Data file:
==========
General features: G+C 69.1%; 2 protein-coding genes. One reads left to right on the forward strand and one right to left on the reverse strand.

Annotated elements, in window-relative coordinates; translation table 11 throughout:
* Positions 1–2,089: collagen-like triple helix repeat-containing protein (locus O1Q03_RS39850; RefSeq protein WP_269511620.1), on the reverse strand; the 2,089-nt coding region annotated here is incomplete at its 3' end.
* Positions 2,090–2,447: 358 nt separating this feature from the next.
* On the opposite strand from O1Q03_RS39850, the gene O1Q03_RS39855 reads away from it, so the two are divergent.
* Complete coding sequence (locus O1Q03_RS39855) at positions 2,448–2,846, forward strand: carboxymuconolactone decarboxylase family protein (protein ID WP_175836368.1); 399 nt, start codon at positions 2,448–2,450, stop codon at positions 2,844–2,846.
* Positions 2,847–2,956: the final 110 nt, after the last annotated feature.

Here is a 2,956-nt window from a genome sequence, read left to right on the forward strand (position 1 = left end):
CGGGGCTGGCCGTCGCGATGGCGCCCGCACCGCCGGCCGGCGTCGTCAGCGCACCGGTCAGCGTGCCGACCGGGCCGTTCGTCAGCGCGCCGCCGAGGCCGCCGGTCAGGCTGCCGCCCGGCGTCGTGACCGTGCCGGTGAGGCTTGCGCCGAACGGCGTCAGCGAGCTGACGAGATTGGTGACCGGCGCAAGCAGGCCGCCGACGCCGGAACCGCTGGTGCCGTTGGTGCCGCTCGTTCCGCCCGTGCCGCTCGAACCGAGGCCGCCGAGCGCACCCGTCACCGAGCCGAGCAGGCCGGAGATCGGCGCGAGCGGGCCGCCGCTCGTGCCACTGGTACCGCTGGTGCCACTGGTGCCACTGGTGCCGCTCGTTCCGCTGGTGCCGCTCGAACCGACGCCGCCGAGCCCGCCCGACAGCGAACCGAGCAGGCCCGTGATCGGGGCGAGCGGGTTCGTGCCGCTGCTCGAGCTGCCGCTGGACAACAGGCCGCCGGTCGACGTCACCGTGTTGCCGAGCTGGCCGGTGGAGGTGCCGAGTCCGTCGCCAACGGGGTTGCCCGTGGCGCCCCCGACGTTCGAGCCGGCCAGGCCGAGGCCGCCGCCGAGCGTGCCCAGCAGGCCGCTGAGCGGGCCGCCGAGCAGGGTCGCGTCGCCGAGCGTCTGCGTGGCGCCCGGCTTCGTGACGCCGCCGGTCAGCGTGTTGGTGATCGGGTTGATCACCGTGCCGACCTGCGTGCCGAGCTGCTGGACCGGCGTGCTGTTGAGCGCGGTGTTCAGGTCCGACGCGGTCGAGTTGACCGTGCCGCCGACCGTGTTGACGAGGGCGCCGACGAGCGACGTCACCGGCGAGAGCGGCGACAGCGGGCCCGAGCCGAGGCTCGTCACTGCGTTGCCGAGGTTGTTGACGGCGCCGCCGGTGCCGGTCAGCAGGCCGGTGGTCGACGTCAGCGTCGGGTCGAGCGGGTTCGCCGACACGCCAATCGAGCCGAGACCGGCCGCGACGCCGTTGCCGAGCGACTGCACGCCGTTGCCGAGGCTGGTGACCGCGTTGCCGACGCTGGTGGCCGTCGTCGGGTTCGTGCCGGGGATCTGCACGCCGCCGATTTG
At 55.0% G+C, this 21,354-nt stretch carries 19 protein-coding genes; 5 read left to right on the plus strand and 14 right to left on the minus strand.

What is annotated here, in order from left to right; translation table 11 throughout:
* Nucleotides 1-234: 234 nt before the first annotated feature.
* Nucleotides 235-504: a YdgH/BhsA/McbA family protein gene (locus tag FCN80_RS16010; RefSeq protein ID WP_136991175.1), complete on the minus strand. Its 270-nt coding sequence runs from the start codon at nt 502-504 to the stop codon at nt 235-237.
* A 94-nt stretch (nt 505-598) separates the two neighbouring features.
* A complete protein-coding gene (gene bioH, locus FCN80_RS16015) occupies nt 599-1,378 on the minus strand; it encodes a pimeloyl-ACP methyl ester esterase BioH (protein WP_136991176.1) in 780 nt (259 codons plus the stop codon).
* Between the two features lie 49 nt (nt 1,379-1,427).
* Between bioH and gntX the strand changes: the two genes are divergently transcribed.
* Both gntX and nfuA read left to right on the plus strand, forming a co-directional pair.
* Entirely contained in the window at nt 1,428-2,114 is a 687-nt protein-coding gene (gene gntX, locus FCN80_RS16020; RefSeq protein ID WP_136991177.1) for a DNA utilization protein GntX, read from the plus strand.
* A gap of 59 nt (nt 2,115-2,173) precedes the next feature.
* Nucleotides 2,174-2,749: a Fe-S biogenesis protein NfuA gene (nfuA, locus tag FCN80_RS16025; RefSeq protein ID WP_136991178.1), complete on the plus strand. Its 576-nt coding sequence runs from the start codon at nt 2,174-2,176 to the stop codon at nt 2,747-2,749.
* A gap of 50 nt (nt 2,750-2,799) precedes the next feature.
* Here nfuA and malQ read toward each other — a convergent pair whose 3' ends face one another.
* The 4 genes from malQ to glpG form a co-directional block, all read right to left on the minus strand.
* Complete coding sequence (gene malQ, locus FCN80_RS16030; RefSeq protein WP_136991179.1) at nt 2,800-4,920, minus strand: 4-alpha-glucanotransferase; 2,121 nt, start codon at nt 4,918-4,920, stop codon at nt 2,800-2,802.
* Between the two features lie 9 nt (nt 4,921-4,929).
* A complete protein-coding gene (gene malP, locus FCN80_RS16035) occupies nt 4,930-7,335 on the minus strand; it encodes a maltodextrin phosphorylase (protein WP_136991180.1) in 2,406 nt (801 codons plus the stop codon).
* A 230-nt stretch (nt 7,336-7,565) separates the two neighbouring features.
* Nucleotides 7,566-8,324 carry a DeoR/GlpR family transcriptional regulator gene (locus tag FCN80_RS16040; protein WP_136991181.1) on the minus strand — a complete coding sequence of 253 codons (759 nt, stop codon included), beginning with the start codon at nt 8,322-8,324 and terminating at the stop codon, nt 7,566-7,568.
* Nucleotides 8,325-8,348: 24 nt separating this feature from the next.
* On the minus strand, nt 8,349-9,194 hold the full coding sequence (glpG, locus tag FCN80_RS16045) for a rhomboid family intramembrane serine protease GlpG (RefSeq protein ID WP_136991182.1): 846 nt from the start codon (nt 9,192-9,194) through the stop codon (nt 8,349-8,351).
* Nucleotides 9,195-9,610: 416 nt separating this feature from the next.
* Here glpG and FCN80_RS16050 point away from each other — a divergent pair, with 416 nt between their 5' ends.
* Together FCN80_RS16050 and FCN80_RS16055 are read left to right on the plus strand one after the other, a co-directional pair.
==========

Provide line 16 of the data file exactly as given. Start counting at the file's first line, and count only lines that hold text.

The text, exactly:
* Between the two features lie 49 nt (nt 1,379-1,427).